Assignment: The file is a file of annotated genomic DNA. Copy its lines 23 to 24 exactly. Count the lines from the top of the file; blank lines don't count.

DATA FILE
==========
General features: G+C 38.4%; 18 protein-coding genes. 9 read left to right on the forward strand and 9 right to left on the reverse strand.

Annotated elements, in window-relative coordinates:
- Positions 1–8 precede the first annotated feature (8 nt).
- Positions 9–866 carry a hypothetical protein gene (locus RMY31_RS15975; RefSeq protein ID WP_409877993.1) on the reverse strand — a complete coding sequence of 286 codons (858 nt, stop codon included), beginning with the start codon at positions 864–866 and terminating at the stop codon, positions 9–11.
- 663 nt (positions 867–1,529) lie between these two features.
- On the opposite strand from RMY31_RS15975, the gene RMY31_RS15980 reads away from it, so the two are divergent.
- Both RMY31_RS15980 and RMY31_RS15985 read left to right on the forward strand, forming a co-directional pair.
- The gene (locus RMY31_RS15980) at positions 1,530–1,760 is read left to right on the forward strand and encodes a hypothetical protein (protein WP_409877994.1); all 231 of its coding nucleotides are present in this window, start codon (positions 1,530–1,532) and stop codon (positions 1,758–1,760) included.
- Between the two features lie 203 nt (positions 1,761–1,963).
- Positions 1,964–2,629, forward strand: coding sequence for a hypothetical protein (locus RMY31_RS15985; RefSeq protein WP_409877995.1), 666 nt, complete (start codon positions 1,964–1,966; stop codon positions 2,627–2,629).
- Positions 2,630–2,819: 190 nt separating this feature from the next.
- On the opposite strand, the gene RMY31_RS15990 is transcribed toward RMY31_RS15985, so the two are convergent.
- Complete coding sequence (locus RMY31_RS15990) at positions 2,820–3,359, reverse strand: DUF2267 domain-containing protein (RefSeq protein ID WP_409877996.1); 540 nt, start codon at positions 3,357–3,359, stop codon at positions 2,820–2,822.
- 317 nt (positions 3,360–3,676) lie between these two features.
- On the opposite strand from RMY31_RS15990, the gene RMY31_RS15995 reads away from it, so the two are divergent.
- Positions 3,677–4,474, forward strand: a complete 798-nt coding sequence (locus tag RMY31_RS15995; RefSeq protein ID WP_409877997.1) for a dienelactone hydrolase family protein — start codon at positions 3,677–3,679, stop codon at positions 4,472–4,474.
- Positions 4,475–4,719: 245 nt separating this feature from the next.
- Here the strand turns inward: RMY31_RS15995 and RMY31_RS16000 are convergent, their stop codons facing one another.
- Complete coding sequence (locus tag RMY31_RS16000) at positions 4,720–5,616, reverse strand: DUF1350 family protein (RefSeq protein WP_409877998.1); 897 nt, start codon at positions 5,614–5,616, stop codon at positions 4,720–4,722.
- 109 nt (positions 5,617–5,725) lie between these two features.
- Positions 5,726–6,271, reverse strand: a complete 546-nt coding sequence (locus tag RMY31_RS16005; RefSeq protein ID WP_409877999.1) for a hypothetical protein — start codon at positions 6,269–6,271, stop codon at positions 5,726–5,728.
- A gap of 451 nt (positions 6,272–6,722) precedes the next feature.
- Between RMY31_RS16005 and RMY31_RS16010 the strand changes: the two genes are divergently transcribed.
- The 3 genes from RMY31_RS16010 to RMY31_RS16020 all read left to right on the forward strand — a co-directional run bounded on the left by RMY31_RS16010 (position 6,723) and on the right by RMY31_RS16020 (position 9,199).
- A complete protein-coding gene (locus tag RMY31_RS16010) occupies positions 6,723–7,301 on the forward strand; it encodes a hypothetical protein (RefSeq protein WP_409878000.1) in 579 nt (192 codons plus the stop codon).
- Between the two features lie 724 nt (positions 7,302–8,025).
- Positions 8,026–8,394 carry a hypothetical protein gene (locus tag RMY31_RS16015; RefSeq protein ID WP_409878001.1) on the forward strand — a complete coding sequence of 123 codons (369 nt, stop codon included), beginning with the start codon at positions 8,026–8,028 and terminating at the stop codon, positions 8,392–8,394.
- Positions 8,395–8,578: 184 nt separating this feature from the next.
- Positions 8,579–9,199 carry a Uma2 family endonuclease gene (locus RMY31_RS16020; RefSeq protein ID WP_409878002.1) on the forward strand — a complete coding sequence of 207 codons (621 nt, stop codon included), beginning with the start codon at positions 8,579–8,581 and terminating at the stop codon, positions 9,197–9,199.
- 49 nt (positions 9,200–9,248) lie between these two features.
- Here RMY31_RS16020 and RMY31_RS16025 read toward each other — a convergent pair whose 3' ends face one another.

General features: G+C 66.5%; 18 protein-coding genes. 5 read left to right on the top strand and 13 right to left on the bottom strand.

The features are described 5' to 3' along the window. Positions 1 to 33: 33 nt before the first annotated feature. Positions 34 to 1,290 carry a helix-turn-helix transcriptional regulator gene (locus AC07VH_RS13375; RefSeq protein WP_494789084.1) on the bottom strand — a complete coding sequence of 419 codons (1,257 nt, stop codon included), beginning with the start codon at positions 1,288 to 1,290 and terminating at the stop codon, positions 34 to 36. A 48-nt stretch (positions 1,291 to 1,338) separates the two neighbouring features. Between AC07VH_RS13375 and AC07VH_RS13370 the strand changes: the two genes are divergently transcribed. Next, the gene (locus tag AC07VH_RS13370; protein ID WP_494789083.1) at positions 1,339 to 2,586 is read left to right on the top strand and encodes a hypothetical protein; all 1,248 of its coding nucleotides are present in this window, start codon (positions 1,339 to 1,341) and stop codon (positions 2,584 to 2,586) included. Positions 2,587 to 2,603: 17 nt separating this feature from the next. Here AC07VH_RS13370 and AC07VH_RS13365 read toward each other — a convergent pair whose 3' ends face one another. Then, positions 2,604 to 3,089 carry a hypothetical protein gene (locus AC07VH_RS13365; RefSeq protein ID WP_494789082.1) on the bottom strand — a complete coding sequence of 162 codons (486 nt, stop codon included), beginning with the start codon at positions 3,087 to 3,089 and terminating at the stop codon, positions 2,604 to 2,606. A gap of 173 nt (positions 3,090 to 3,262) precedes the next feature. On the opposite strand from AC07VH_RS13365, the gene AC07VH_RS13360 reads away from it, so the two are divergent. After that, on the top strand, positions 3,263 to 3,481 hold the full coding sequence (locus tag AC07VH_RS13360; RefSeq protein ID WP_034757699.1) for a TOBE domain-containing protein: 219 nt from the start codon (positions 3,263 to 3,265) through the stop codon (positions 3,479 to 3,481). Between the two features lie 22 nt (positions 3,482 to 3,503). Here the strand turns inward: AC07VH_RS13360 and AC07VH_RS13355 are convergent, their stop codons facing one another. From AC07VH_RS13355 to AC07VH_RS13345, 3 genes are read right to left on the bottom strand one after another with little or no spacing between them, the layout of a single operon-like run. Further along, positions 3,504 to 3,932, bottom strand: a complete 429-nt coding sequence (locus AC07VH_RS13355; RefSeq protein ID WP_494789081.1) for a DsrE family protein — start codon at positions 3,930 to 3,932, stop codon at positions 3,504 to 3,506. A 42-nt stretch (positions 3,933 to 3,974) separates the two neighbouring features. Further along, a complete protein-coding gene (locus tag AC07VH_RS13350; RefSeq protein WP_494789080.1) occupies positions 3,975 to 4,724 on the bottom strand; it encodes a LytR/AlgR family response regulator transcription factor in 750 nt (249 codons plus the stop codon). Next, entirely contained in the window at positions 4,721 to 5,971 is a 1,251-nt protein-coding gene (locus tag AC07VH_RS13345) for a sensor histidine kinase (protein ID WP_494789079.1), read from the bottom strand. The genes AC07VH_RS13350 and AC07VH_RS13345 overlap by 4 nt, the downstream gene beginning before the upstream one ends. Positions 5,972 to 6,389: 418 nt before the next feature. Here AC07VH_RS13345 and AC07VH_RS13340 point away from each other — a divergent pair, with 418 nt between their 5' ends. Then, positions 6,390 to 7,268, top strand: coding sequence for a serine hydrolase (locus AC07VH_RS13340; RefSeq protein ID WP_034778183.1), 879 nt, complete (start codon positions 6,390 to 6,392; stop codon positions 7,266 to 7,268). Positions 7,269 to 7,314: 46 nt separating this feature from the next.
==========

- Between RMY31_RS16005 and RMY31_RS16010 the strand changes: the two genes are divergently transcribed.
- The 3 genes from RMY31_RS16010 to RMY31_RS16020 all read left to right on the forward strand — a co-directional run bounded on the left by RMY31_RS16010 (position 6,723) and on the right by RMY31_RS16020 (position 9,199).